In November of 1936, the entire Howard University football team went on strike after the athletes believed they were being exploited by school administrators.
President Mordecai Johnson, a Morehouse grad, not only rescinded the athletic training table and quarters, but he refused to give the players room and board because doing so at the time was considered professionalism in exchange for playing amateur sports.
Feeling exploited, the players went on strike forcing the school to cancel the rest of the season, including the coveted money-making Thanksgiving Classic with Lincoln. The player’s strike earned the sympathy of the student body, which also went on strike for a day.
Together, the players and students came up with a list of demands, which included campus jobs payable in room and board, better equipment, and better medical supplies.
News of the strike was reported on the front pages of The San Jose News and The Indianapolis Recorder.
An excerpt from the Nov. 16, 1936 San Jose News article read: “The principal grievance was said to be lack of a training table, and editorials in the school paper said the players were poorly fed, some living on a diet of hot dogs bought with borrowed money.”
Time magazine ran a story in its Nov. 30, 1936 issue under the headline “Animals: Bison Strike” calling the football team “the root of difficult.”
The strike resulted in Howard being forced to cancel the remaining games on its schedule that season even though the school did not yield to the demands of the athletes.
Some 77 years later, members of the Grambling State football team – a heritage program in the HBCU football world which has won once in its last 18 games – reportedly failed to show up for a scheduled practice Wednesday a day after walking out on a meeting with GSU President Frank Pogue and athletic director Aaron James.
“Things are rough, and we understand our players’ frustration,” Grambling spokesman Will Sutton told the The (Monroe, La.) News Star. “The president is frustrated, the A.D. is frustrated, the students are frustrated, the alumni are frustrated, so we fully understand our players’ frustration.”
Grievances raised among the disgruntled players were firing of head coach Doug Williams (let go on Sept. 11 after the first two games of the 2013 season), lengthy bus rides to games in Kansas City and Indianapolis versus Lincoln and Alcorn State (that’s a total of 1,322 miles over more than 20 hours) and the condition of athletic facilities.
The players also complained about not always being fed.
Steve Orisakwe, a defensive player, was one of the few Tigers who expressed his opinion of the matter
“Every week we go against the opposing team, their fans, our “‘fans” and our president,” Orisakwe tweeted.
Sutton added that interim coach George Ragsdale (the team’s interim head coach) has “nothing but love for (the players).”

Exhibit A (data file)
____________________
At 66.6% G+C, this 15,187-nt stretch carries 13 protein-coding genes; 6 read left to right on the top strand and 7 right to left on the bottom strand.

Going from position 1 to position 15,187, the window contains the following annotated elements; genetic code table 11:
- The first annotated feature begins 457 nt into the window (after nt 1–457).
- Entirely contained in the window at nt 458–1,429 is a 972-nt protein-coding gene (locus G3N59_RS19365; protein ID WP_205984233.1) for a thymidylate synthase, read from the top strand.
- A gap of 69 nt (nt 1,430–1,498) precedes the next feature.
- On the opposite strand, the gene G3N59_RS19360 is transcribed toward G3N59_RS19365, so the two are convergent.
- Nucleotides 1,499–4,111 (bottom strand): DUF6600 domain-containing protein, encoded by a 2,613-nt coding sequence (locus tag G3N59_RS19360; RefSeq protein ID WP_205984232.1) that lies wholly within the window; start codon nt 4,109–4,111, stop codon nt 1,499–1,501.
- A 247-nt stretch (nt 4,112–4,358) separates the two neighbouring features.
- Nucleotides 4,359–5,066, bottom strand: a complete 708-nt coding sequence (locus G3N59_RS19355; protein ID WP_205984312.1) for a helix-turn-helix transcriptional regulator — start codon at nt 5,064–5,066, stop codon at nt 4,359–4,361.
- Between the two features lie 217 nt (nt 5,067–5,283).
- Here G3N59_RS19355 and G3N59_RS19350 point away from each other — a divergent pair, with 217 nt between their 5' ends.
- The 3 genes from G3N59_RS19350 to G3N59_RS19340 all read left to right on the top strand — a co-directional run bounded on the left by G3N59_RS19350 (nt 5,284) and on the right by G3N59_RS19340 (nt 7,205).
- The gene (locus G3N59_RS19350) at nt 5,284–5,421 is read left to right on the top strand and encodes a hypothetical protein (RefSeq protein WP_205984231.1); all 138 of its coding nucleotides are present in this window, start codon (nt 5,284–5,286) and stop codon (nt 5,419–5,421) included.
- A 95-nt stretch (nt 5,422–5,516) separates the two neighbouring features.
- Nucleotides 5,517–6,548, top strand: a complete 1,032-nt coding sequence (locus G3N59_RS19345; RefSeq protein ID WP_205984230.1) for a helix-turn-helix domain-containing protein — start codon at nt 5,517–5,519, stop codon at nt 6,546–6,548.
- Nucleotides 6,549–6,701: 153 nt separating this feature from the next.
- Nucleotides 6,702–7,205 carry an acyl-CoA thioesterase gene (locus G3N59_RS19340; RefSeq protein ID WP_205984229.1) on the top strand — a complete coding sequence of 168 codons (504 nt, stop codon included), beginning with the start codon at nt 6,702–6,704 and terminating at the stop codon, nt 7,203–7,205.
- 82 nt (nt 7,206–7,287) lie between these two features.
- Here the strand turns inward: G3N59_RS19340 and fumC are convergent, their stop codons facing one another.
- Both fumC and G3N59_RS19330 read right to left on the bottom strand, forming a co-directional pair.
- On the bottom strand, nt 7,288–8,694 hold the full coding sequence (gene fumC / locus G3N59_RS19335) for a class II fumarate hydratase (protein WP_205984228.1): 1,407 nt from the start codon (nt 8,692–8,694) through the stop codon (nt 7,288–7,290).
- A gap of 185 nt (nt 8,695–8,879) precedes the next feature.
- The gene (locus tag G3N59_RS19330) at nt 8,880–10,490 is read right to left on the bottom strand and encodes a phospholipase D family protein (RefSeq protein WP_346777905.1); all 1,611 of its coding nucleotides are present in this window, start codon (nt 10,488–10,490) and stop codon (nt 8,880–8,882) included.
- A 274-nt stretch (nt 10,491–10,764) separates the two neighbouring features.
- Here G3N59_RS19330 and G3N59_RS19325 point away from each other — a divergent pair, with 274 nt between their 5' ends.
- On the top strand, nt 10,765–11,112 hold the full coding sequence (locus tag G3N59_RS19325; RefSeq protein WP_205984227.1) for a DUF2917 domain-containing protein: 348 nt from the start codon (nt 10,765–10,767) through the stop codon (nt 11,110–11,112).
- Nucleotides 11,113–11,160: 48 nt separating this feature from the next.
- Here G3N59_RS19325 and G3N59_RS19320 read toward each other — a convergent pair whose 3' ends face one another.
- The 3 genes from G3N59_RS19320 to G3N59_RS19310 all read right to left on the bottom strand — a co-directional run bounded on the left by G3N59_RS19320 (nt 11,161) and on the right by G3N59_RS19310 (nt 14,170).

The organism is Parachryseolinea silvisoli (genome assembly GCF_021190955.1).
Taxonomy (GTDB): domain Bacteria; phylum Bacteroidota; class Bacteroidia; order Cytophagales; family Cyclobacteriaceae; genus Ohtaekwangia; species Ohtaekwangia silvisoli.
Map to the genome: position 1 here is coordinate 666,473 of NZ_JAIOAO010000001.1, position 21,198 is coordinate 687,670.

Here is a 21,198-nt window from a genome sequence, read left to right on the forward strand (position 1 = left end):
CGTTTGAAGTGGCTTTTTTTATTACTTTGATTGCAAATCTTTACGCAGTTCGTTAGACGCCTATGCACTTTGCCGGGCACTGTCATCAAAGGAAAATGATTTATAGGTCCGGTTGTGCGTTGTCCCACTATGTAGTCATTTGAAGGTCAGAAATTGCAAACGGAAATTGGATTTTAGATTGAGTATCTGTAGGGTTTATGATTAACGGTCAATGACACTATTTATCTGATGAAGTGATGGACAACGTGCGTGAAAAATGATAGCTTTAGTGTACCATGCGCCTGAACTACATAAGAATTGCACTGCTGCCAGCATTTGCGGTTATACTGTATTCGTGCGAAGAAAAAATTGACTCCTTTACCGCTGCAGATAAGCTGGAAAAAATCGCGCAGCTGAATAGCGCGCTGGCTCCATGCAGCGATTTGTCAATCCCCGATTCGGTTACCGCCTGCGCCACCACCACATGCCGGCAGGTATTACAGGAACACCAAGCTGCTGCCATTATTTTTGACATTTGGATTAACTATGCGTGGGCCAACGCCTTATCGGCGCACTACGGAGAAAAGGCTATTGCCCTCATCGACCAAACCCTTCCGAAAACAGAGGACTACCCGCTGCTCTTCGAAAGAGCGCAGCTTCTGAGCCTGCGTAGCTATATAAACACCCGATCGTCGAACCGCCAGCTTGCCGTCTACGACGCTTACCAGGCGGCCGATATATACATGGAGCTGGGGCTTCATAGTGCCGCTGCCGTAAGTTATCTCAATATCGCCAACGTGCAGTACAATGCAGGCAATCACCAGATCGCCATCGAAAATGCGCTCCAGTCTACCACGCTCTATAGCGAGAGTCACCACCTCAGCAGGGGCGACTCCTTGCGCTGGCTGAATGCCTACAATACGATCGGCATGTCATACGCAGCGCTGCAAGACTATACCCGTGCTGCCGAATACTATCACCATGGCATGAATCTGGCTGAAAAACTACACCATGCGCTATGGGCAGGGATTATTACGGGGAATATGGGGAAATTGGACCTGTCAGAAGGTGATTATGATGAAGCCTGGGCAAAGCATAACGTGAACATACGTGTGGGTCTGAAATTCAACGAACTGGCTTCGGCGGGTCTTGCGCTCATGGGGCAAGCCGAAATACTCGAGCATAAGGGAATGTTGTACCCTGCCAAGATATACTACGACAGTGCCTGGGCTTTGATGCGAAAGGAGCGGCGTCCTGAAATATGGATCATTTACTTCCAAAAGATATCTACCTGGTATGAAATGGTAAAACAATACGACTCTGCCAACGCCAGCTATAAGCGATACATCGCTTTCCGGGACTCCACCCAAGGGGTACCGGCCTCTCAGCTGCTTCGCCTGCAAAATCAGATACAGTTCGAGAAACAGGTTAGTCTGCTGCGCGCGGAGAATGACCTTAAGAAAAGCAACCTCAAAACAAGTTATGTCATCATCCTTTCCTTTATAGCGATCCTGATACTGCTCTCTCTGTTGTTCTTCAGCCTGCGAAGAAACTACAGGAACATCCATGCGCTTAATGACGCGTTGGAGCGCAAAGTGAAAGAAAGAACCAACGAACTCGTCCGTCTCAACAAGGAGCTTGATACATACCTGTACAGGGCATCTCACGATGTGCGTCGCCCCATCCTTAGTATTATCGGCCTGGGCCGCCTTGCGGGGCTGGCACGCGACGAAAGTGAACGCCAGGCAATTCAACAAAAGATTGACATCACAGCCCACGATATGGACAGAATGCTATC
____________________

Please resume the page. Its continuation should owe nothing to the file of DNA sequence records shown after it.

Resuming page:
“The president made a point of telling the players if they want to be angry at someone about the second losing season, then they can direct the anger toward him,” Sutton said. “The president made a point of saying that he is fully supportive of football players.”
The Tigers’ next scheduled game this Saturday at Jackson State is now in doubt, as it is uncertain whether the athletes will return to practice until they are given some type of assurances that the university has not abandoned them.
The athletes are angry at the administration. They are angry at fans. They are angry at all the losing that has occurred over past 676 days since their last win. Is that anger justified? Is this revolt against a school and system the athletes believe are working directly against them acceptable? Who knows. Only the major players at the epicenter of this public eruption can decipher what has led to this latest development.
We’re in a season of dissent in college athletics. The athletes, the people who do the most work but are compensated the least, are waking up to the idea that this relationship between them and the NCAA isn’t equal.
Recently dozens of college football players have displayed solidarity by challenging the NCAA restrictive practices as part of a initiative by the advocacy group National College Players Association.
The NCPA, founded by former UCLA football player Ramogi Huma, has been engaged in a battle to fight for things such as better health care and increased scholarship dollars for student-athletes.
Among the other demands the group and athletes have are:
• Demonstrate unity among college athletes and fans in favor of NCAA reform.
• Show support for players who joined concussion lawsuits against the NCAA, which could “force the NCAA to finally take meaningful steps to minimize brain trauma in contact sports and provide resources for current and former players suffering with brain injuries.”
• Show support for the players who “stepped up in the O’Bannon v. NCAA, EA Sports lawsuit regarding the use of players’ images/likeliness, which could unlock billions of dollars in resources for current, future, and former players.”
• Stand behind individual players being “harmed by NCAA rules.”
Maybe these student-athletes at Grambling are allowing their youthful inhibitions to get the best of them. Maybe they should handle this adversity in stride and suck it up for the good of the university and supporters.
Or Maybe they should holdout to raise awareness about their plight and the school’s alleged misdeeds just like those rabble-rousers at Howard did seven decades ago.